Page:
A couple of weeks ago happened what some would call “the World Nerdiest Academic Conference”. Once a year, members of the Fan Studies Network, researchers, professors and students working on, or interested in, Fan Studies meet to present, comment and challenge their ideas in a friendly-nerdy environment. This event is called the Fan Studies Network Conference and it took place at the University of East Anglia in Norwich, on June 25th and 26th, 2016. If you picture a con for academics (without the collectibles and tee-shirts booths), you will get a close image of the event!
The Fan Studies Network, who organizes the conference, is an academic network created in 2012 by Lucy Bennett and Tom Phillips with the wish to “keep fandom scholars connected.” The founder Lucy Bennett explains: “Tom and I started the Fan Studies Network in March 2012 as we wanted to foster a space for international fan studies academics in all different levels of study and career to engage together in fruitful debate and make new connections. We were very keen for network to encourage a communal and welcoming sensibility alongside critical debate, which we think has been successful.” With four conferences organized so far and the fifth anniversary of the network coming along, scholars show an increasing interest in Fan Studies. Lucy Bennett states: “The number of abstracts [i.e the conference presentations’ proposals] we receive, and the different countries they come from across the world, increases year by year.”
The Fan Studies Network Conference gathered this year more than 100 academics, with a Twitter coverage never seen before: live-tweeted by the delegates and covered by both The Daily Fandom [you can find the storify of the event here] and SCMS (The Society for Cinema and Media Studies), the hashtag #FSN2016 ranked 38th on Twitter on the first day of the conference.
During a whole weekend, scholars introduced their fantastic projects on fandom. Grouped into panels (like in a convention), they covered topics as varied as co-creation, sites of memory, fans’ archives, questions of race, culture and identity, fan fictions or fan-producer relations. One of the panels discussed how to teach Fan Studies in college and the relevance of this topic for students.
Apart from panels, the great strength of the conference is to set up other formats, such as workshops or the famous speed geeking sessions, presentations on the format of speed dating, but with scholars’ feedback instead of potential relationship outcomes.
The objects of study ranged from Harry Potter, Lord of the Ring, Star Wars, Sherlock and Jane Austen to Lego, Bollywood B-movies, Doctor Who, The Witcher, Mass Effect and many others. Scholars came from around the world, from Europe and North America to Australia, South America and Asia.
Out of all the subjects discussed, one emerged as the main topic for exchanges and debates, and possibly the one that is most at the heart of fandom scholars’ preoccupations: fan activism and the influence of fans on politics and societies. The topic was first set out by Henry Jenkins, one of the most influential scholars on fandom and the keynote speaker of the conference. In his address about how fandom can “help us negotiate the politics of diversity and fosters the civic imagination”, Henry Jenkins claimed: “Fandom has become the site of cultural wars – conflicts amongst fans and conflicts between fans and producers. […] Fans are innovative, often out front of producers as they experiment with new scripts for race and gender within popular genres.” Fans have power, and for the USC professor, “they should use that power for a change.” The influence of fans on society and culture is an ever-growing one that deserves more than ever both academic and media attention. Fans can make representations change, and thus have an meaningful impact on society.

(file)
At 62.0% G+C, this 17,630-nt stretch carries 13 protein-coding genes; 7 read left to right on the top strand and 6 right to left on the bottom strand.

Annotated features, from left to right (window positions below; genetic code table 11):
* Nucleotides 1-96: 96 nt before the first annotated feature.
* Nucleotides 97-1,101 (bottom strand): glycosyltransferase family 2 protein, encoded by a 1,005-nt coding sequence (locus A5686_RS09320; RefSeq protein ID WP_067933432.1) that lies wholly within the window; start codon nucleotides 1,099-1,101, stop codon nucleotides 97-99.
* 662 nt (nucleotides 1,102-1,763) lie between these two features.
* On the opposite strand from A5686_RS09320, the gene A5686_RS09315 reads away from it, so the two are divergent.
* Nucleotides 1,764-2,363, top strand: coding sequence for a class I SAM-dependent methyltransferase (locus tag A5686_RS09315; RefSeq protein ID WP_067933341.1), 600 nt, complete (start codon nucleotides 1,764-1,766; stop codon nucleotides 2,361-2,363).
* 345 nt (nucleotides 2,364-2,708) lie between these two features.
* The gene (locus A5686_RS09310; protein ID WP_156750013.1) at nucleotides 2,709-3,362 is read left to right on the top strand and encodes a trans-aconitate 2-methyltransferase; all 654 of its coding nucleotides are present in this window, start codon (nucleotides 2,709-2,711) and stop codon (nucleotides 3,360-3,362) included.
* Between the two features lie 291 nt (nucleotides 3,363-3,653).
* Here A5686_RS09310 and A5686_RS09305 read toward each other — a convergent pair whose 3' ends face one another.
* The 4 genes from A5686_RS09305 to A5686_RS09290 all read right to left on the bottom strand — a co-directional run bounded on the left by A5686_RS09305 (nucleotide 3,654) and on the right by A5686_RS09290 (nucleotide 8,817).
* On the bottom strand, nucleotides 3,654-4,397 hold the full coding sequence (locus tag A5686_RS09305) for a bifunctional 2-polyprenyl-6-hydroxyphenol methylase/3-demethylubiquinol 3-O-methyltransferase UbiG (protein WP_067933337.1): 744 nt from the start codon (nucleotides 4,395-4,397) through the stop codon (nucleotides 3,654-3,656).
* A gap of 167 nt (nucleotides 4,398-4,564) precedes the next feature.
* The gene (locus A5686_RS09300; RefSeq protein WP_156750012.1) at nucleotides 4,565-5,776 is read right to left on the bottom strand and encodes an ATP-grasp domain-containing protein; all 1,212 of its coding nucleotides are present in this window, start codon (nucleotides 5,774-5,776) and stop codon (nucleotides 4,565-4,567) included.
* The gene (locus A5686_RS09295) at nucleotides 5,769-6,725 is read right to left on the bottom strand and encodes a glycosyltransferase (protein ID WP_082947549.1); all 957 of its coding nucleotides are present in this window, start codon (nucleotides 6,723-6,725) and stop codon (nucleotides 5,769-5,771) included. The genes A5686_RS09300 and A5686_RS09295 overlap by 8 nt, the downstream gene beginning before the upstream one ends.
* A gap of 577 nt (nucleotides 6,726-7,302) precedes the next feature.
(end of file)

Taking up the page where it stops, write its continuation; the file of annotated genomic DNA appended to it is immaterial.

This question developed into the part academics should play in this change: should they use Fan Studies and their knowledge on fandom to promote actual change or shouldn’t they be engaged in order to remain objectively critical? This is a question at the core of Fan Studies today. Scholars still debate on whether they should be aca-fan-tivists, a singular place to hold but nonetheless an important one. For Peter Kramer, a senior lecturer at the University of East Anglia, there is no doubt on where academics should stand: outside, in the world, helping fans and having a good influence on society.
Apart from questions and controversies, FSN is also a place of exchange, fun and thrill, as the evening social with quizzes and the conference diner shown. Living two whole days with other Fan Studies scholars from all places definitely changes you and makes you a more passionate, engaged and motivated person. The only thing to regret is that such an event isn’t attended by non-academics. Fans’ insights into scholarly work could be an interesting input, although, no doubt, this will stir even more debate into the academic world!